# Chemistry: Buffer Solutions

1. Oct 6, 2010

### unfloopy

1. The problem statement, all variables and given/known data

What is the pH of a carbonate buffer solution prepared by mixing 1.500 mol Na2CO3 and 1.000 mol NaHCO3 and adding water to make a 1.000 L solution? (pKa of (HCO3)- is 10.32)

A 200.00 mL sample of 1.000 M nitric acid was added to the buffered solution above. What is the resulting pH?

2. Relevant equations

Henderson-Hasselbalch equation (pH = pKa + log ([A-]/[HA]))
pH = -log [H+]

3. The attempt at a solution

I used the equation for the first part, and I calculated a pH of 10.50 (pH = 10.32 + log (1.500/1.000)). Is this correct? I'm not sure how to include the second part though... I'm guessing I'm supposed to calculate the resulting pH when nitric acid is added to 1.000 L of water and then somehow use that pH for the second part... If that makes any sense. Any help is appreciated!

Last edited: Oct 7, 2010
2. Oct 7, 2010

### Staff: Mentor

10.50 looks OK, although you added, not multiplied (I guess that's just a typo).

What reaction takes place in the solution when you add strong acid? How does it change amounts of CO32- and HCO3-?

Last edited by a moderator: Aug 13, 2013
3. Oct 7, 2010

### unfloopy

Oops, that is a typo =P Apologies!

So if I add HNO3, it would dissociate, creating more H3O+. And the addition of hydronium ions would shift the equilibrium to increase the concentration of HCO3-, which decreases the concentration of CO32-. Is that right?

4. Oct 7, 2010

### Staff: Mentor

You are on the right track. Assume carbonate protonation went to completion.

5. Oct 7, 2010

### unfloopy

Does that mean there wouldn't be any carbonate ions left in the solution?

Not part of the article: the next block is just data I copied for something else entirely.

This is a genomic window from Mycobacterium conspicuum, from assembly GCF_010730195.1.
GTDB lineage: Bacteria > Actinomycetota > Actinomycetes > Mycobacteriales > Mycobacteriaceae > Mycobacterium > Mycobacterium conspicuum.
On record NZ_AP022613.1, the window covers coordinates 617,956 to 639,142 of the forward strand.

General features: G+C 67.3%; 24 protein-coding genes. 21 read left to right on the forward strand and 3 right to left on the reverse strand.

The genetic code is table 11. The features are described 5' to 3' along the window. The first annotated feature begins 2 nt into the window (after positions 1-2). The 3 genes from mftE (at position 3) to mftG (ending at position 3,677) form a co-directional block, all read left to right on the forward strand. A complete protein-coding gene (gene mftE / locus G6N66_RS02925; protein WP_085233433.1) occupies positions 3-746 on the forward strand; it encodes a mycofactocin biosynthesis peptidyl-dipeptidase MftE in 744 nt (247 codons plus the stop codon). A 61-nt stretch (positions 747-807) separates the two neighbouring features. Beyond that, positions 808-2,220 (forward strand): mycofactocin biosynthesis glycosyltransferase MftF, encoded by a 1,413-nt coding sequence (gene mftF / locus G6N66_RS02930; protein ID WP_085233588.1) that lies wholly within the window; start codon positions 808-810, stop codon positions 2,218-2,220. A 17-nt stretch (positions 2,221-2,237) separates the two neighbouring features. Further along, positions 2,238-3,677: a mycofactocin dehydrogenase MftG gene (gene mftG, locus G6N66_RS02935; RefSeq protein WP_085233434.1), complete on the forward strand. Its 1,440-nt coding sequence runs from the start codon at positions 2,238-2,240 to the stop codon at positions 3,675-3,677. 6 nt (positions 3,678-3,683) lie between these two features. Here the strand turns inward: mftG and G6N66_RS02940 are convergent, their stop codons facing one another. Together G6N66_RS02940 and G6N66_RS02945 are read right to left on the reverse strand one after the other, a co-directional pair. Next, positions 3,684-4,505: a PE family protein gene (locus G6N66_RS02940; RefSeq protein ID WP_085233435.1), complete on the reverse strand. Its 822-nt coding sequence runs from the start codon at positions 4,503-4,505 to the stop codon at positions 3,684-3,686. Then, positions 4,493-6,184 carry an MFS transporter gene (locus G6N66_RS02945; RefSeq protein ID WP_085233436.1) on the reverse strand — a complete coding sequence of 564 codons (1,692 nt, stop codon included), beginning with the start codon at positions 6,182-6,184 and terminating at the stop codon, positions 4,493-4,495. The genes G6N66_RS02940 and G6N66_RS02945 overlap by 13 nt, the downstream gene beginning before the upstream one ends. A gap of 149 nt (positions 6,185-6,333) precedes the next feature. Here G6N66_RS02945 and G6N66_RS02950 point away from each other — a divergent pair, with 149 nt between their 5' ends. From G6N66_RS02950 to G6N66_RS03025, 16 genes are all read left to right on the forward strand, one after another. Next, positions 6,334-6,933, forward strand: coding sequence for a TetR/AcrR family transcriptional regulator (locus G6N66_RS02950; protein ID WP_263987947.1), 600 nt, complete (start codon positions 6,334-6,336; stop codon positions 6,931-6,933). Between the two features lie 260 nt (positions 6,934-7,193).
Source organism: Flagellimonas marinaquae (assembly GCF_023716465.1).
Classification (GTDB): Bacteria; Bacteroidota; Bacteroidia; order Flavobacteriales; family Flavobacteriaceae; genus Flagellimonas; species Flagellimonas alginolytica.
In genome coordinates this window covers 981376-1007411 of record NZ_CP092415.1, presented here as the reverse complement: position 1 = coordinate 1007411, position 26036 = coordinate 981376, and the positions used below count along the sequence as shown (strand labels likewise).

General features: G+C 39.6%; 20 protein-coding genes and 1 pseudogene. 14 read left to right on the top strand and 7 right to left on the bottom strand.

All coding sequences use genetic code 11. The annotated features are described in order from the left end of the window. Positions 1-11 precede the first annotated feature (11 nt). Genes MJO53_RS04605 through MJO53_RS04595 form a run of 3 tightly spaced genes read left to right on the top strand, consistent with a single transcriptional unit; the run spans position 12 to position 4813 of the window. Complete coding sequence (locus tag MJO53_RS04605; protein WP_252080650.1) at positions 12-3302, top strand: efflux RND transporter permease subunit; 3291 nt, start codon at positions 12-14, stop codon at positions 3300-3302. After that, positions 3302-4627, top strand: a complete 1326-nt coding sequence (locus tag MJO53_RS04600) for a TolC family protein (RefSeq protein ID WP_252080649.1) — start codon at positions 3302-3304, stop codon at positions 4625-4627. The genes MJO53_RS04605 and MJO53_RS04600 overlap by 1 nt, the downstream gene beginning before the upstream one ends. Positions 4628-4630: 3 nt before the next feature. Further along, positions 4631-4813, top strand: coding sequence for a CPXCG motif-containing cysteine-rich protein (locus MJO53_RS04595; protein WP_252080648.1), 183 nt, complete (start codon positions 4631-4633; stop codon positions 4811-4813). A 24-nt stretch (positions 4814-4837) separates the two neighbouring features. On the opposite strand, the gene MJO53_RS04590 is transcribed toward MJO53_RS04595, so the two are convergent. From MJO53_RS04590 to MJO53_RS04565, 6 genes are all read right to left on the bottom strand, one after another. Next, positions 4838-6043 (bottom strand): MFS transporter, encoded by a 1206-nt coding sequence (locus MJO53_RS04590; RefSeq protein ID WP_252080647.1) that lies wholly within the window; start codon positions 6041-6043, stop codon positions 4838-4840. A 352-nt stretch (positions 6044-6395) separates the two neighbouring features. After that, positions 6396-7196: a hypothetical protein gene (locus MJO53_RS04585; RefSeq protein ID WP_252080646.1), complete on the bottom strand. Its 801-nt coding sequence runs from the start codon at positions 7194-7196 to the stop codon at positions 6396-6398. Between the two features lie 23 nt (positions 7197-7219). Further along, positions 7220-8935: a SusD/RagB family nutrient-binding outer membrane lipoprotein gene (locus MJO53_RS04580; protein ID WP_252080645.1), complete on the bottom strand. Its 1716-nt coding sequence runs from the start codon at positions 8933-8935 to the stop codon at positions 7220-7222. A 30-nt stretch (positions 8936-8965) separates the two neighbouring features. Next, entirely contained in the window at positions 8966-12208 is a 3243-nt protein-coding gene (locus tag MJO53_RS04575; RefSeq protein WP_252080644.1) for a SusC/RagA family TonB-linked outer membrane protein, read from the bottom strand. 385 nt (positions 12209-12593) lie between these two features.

6. Oct 7, 2010

### Staff: Mentor

Check what is a limiting reagent.

Last edited by a moderator: Aug 13, 2013
7. Oct 7, 2010

### unfloopy

So this is what I ended up doing: 0.200 L of 1.000 M nitric acid was added, which means that 0.200 moles of nitric acid was added. Since it's a strong acid, it fully dissociates, meaning that there are 0.200 additional moles of hydrogen ions in the solution. Since there are more protons in the solution, the equilibrium shifts to create more HCO3-, meaning that CO32- are used. Using the ICE method, I figured that the concentration of HCO3- is 1.000 M and that of CO32- is 1.083 M. Then I used the H-H equation and got this: pH = 10.32 + log (1.083 M / 1.000 M) = 10.35. Does that look right?

Last edited: Oct 7, 2010
8. Oct 8, 2010

### Staff: Mentor

No. As told - use just the stoichiometry of the reaction.

Simple check - you started with total concentration of carbonate and bicarbonate being 2.5M, now you are down to 2.083 - so there must be something wrong, carbon can't just disappear from the solution (unless it bubbles out as CO2, but you are not protonating bicarbonate, so this is not the case).

Last edited by a moderator: Aug 13, 2013
9. Oct 8, 2010

### unfloopy

I'm not sure I'm understanding correctly - would the correct concentrations be 1.2 M and 1.3 M?

10. Oct 8, 2010

### Staff: Mentor

Yes.

Assuming you assigned correct concentration to correct form.

Last edited by a moderator: Aug 13, 2013
11. Oct 8, 2010

### unfloopy

Oh, I see! Thank you =)

12. Oct 8, 2010

### unfloopy

Just one more question: so the volume doesn't change even after adding 0.200 L of nitric acid? Wouldn't it be different?

13. Oct 9, 2010

### Staff: Mentor

Changes - but it doesn't matter. You see, in the Henderson-Hasselbalch equation under log there is a ratio of two concentrations. If you add water, both concentrations change in the same way, so their ratio stays constant. In fact, it can be easily shown that volume cancels out, and it is just ratio of number of moles of acid and conjugate base that counts.

Beware: there are some traps here. Please read the page about HH equation that I linked to to find out what is the problem.

Last edited by a moderator: Aug 13, 2013